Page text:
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Direct Response Marketing

Field Reports

1 Apr, 2005 By: Thomas Haire, Eric Obeck Response

Respond2, Cmedia, ATC Agency Services Combine Powers


 

Respond2, Cmedia, ATC Agency Services Combine Powers

PORTLAND, Ore., and WEST CHESTER, Pa. — Marketing firms Respond2, Cmedia and ATC Agency Services merged to form the direct response industry's largest independent full-service agency.

 

Combined, the firm boasts more than $200 million in annual billings, and it handles accounts from traditional and DRTV advertisers. The company's clients include five top long-form and four leading short-form DR campaigns currently on air.


 

"All of our constituent firms have enjoyed terrific growth and an ever-expanding client list, including many Fortune 100 companies that have discovered the powerful role that consumer direct marketing can play in their overall existing mix," said Tim O'Leary, the company's new chief executive officer (CEO). "And with Lake Capital's support and financial backing, we will have the expertise, capabilities, systems and scale to continue to provide our clients with new programs and analytics that will improve their advertising spend and effectiveness."

The merger will combine the creative talents of Respond2 and the media buying capabilities of Cmedia and ATC. The company will provide two production and editing facilities, two media buying offices (Portland and West Chester) and a refurbished broadcast duplication facility.

O'Leary, Respond2's CEO, will head the company while maintaining his current position. Cmedia's CEO, Michelle Cardinal, will oversee all media operations while maintaining her current position as well. ATC co-founders David Savage (a member of the Response Editorial Advisory Board) and Marilyn Davis, are executive vice presidents of media services and will continue to work from their Pennsylvania office.

 Notable news
Notable news

"Together with Cmedia, we are now the largest buyer of DRTV media in the industry, which offers our clients the best relationships, pricing and program placement possible, all tracked by the most innovative media system in the industry," said Davis. "On top of that, we can now offer our clients creative, production and back-end support on an as-needed basis delivered in a seamless manner to ensure our clients' campaigns meet and exceed their business objectives."

Coming to Response in May — an exclusive roundtable interview with the four principals in the new company — O'Leary, Cardinal, Davis and Savage — about why they decided to combine forces and what to expect from the DR market's newest big player.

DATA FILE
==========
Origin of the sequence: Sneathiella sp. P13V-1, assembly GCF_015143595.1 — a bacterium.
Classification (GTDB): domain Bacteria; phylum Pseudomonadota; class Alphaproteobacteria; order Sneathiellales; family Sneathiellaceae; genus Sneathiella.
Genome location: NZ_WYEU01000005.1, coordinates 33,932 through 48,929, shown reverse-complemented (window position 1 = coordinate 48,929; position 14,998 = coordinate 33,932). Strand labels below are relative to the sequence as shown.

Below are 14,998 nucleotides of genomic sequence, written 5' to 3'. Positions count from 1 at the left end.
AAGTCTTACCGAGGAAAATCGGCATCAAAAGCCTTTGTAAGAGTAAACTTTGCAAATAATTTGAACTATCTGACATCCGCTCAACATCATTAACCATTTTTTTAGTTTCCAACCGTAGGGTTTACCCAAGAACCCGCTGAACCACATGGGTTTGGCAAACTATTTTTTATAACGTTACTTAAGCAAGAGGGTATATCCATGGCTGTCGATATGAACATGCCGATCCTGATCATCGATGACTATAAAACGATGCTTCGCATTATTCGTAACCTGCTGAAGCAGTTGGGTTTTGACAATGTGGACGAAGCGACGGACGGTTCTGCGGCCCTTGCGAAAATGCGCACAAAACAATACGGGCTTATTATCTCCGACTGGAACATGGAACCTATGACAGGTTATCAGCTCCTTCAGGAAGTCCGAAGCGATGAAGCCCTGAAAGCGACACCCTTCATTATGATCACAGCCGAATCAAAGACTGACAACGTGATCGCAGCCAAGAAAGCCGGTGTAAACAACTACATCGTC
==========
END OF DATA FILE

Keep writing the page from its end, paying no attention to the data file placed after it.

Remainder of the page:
Kevin Trudeau Snaps Back at FTC

CHICAGO — In September 2004, the Federal Trade Commission (FTC) filed complaints against popular infomercial host Kevin Trudeau for false and/or misleading claims within his endorsements of products that purported to cure or treat cancer with natural remedies. Trudeau recently turned the tables and filed two separate complaints in a Chicago U.S. District Court against the Commission for similar reasons.

Kevin Trudeau
Kevin Trudeau

 

According to Trudeau's complaints, filed Feb. 28, the Commission violated its own rules governing deceptive communication by publicizing information about him that implied he was guilty of false advertising.

Trudeau settled the $2 million complaint and was banned from appearing in, producing or disseminating infomercials that advertised products, services or programs, particularly ones that involved health claims, except for truthful infomercials for informational publications.

In the last six months, Trudeau authored and distributed the book "Natural Cures 'They' Don't Want You to Know About," which has seen tremendous success. It discusses natural remedies for diseases and suggests alternatives to the pricey prescription drugs. It has become a best seller and is one of the top ranking infomercials on cable broadcasting.

Although Trudeau settled the initial claims, he did not admit wrongdoing. His complaints allege that the FTC insinuated that by settling the complaints he admitted guilt.

"The FTC played fast and loose with the facts," said David Bradford, the Jenner & Block attorney who represented Trudeau in his initial settlement. "If an advertiser manipulated the truth like the FTC has in its Web site and news releases, the FTC would not hesitate to sue them for misleading the public. The FTC has disregarded its first and foremost obligation to promote the truth."

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